By Lori Perkins
It’s a very different movie than Black Panther, and that’s not a bad thing. This sequel to the block-buster Black Panther film of 2018 is very much connected to the zeitgeist of our times, and therefore reflects the empowerment of women and formerly colonized people, as well as all the loss we’ve experienced in the pandemic, and specifically the untimely death of Chadwick Boseman.
The movie starts with the funeral rites for T’Challa, the Black Panther character played by Boseman, and gives the audience a chance to feel the loss for both the direction the mythos could have taken and the absence of the talented actor. It’s kind of perfect.
And then we launch into what has happened since then. There is no Black Panther to watch over Wakanda because the plant that gives the panther its power is extinct and Shuri, T’Challa’s sister, doesn’t seem interested in the role. Her mother, Queen Romanda, is ruling and the rest of the world now knows about vibrainium and wants a piece of it, at all costs.
As if that’s not enough, a previously unknown underwater civilization, Talokan, emerges to inform Queen Romanda that they, too, have vibrainium, and that if the Wakandans don’t align with them against the greedy western nations who have historically shown their hand over the years with ruthless colonization, they will wage war on Wakanda, and then the rest of the world. And they assure Queen Romanda that they have more soldiers and vibrainum than Wakanda does.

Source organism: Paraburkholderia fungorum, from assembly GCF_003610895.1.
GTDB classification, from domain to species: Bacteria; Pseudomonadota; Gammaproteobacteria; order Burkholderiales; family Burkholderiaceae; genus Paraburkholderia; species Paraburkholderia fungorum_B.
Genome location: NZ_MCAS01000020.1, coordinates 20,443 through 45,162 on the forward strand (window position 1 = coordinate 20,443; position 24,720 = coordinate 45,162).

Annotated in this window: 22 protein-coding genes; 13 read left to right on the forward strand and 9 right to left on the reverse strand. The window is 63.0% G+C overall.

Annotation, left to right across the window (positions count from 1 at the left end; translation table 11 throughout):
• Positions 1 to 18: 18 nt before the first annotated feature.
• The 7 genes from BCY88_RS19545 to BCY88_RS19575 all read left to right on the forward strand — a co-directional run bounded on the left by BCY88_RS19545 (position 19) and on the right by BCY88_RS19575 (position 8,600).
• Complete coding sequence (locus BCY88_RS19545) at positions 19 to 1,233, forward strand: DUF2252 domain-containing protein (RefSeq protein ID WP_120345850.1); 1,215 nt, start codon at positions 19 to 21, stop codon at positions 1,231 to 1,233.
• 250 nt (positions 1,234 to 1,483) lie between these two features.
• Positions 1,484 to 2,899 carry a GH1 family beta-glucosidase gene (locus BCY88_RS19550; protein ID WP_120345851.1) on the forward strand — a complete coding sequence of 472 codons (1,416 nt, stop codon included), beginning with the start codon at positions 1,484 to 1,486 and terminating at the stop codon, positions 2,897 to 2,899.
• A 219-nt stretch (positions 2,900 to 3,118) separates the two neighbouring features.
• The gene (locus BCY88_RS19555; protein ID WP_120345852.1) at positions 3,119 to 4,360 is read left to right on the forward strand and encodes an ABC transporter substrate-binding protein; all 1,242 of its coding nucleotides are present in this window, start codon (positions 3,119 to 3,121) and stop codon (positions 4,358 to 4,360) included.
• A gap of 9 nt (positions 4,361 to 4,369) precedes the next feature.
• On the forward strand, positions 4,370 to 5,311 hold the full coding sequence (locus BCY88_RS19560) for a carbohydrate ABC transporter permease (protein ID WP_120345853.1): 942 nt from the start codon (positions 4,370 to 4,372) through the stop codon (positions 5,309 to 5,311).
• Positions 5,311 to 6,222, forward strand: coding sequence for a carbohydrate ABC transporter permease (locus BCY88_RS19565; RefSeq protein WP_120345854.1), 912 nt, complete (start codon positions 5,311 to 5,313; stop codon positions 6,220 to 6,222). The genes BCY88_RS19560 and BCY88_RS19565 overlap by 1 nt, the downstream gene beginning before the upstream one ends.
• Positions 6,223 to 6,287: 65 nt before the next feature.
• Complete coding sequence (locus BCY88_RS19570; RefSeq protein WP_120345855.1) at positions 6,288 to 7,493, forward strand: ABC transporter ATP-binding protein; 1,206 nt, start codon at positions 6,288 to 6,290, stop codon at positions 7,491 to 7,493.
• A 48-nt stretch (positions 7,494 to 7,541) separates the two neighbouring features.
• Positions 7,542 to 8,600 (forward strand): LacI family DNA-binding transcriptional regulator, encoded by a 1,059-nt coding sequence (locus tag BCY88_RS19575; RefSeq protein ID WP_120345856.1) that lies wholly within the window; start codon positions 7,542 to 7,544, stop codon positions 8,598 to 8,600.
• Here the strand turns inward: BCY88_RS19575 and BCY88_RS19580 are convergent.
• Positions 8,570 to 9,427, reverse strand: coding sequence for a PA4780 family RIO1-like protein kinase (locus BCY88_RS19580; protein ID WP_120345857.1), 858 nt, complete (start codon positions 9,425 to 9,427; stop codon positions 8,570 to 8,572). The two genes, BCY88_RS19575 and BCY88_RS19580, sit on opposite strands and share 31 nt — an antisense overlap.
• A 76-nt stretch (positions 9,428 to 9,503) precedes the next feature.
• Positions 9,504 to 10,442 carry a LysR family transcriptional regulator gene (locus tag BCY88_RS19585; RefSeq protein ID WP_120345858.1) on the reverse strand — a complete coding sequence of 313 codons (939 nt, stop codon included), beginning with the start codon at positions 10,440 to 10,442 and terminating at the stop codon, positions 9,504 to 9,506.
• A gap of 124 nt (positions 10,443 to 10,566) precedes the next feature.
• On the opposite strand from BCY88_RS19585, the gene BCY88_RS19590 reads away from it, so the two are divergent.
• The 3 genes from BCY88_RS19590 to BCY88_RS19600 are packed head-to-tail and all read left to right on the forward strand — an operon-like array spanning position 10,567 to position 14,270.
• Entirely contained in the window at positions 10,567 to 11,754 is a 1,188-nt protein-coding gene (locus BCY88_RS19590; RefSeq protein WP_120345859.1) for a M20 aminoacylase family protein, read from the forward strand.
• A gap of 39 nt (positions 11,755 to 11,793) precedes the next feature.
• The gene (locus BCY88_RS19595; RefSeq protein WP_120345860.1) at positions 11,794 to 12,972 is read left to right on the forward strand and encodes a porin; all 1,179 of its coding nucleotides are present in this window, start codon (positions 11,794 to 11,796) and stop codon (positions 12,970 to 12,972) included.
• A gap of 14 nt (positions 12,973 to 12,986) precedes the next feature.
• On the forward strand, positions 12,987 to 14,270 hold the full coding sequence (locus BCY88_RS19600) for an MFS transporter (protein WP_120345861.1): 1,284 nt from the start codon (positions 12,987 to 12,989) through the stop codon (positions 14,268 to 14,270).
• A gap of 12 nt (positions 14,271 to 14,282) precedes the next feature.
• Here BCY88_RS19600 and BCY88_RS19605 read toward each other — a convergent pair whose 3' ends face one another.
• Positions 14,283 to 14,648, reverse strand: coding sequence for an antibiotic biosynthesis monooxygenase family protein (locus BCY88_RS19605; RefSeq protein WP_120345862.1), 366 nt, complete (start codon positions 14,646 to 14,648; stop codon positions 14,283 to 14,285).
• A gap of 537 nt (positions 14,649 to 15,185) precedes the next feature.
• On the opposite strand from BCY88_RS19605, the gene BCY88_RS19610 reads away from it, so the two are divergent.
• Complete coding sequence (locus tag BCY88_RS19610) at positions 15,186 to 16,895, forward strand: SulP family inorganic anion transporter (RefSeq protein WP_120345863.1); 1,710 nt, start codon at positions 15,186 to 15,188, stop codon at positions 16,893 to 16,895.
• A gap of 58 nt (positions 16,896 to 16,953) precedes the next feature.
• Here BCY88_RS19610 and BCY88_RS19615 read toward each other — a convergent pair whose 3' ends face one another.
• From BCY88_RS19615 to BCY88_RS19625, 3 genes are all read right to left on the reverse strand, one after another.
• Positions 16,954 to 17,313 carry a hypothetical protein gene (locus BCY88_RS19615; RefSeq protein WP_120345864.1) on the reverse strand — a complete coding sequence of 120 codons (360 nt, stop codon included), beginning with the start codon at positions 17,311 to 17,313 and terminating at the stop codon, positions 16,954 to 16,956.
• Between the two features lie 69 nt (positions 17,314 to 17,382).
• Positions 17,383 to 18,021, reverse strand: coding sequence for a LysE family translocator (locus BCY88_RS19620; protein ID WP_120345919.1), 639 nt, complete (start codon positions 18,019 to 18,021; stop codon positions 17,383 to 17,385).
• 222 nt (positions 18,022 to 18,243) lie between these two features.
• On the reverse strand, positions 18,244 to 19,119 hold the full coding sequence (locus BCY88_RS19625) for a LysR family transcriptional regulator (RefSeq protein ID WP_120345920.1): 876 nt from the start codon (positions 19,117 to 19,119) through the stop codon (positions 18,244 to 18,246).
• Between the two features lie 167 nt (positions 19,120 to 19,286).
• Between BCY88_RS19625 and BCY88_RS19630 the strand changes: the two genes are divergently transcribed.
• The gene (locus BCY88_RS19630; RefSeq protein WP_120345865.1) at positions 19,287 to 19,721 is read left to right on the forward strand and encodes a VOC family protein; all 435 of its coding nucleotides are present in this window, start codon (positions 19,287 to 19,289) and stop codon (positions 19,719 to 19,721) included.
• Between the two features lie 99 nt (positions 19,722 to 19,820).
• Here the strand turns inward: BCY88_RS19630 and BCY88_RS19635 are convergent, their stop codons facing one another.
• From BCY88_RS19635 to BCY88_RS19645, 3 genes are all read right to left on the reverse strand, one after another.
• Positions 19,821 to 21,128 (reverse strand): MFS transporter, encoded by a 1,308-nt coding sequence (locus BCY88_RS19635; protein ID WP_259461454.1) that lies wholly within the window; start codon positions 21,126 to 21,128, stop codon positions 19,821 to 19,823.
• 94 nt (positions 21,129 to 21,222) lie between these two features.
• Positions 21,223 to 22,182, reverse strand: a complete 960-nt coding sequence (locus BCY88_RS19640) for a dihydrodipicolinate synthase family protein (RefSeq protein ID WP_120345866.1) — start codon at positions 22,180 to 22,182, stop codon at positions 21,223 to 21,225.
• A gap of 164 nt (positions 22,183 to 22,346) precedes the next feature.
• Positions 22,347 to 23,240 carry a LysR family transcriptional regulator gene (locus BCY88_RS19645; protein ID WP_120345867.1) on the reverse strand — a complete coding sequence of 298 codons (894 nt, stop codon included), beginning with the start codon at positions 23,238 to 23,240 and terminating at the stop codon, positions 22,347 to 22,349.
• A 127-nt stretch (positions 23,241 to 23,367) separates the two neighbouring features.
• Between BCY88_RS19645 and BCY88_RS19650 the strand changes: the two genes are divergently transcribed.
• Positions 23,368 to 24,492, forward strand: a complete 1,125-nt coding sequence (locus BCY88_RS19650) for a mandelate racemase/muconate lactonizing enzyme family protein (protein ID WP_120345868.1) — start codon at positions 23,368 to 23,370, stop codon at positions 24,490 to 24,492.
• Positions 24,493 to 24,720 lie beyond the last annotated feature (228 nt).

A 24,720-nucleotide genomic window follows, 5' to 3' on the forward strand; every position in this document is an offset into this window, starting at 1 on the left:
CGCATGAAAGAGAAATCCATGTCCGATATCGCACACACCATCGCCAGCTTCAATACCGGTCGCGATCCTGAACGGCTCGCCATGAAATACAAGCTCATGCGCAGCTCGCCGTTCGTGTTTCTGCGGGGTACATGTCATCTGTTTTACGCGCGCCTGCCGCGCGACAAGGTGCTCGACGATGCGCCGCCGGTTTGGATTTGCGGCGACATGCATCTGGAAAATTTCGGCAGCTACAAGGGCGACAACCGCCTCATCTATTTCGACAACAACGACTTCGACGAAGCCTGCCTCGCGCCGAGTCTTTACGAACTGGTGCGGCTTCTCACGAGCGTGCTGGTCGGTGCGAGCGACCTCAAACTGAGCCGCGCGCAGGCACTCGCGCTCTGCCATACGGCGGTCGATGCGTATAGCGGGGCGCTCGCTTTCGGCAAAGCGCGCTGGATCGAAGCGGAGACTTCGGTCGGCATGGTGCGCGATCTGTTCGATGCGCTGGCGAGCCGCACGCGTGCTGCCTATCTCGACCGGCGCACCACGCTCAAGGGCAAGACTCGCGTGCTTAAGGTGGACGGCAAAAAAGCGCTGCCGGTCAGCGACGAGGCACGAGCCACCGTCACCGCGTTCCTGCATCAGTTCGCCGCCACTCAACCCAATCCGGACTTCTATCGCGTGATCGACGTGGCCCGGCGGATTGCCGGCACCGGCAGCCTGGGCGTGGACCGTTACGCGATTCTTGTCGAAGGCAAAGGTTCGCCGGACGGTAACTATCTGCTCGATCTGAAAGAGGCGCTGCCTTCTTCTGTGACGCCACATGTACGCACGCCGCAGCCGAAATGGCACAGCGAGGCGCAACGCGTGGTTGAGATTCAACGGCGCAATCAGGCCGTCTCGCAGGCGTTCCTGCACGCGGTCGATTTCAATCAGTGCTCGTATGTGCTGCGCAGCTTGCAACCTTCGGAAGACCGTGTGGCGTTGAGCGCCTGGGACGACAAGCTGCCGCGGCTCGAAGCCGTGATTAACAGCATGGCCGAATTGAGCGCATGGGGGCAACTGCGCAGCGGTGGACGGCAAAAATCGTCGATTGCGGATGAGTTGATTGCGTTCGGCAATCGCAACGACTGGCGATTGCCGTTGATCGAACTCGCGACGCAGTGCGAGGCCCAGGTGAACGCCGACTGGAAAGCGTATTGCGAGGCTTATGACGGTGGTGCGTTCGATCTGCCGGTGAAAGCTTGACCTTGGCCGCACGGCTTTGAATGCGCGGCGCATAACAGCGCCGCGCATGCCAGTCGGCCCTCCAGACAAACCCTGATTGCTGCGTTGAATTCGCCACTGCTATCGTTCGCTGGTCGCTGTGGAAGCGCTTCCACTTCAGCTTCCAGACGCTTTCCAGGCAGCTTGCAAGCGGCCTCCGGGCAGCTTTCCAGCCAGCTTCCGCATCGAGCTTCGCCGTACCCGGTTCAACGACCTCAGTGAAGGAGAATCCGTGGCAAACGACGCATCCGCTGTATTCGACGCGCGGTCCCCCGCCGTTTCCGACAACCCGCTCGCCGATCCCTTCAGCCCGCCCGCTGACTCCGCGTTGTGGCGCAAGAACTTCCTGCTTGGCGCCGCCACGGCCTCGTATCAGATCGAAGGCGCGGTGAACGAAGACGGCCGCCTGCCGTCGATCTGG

The king of Talokan, who goes by Namor, is a 400 year-old demigod who can fly and breathe in and out of water. In the comics, he was the sub-mariner, a weird guy in a green bathing suit with wings on his ankles. The Talokans are descendants of a Meso-American tribe who took to the water to escape Spanish colonizers in the 16th century.
Meanwhile (and this is where the plot gets a little heavy), a 19 year-old MIT student has created a robot that can find vibrainium and this has been appropriated by the U.S. (who else?). They are on the verge of finding the Talokans. It is a do or die situation.
The Wakandans find the teen scientist, but so do the Talokans, and both she and Shuri are kidnapped. It’s a battle royale over land and sea, which the Wakandas eventually win. In the process Shuri finds her path to become the people’s Black Panther (also finding a way to regenerate the plant).
But, when the dust settles, you realize you have watched a movie with an almost entirely female power structure in the Wakandans, and hardly any white men (there is a token white man in the role of CIA agent Perry Ross and a token white women in the CIA Director).
And, of course, there’s a kicker, to let you know that the role of the Black Panther will return to a man’s representation soon enough, which makes this one movie in the Marvel universe quite unique.
Wakanda Forever indeed!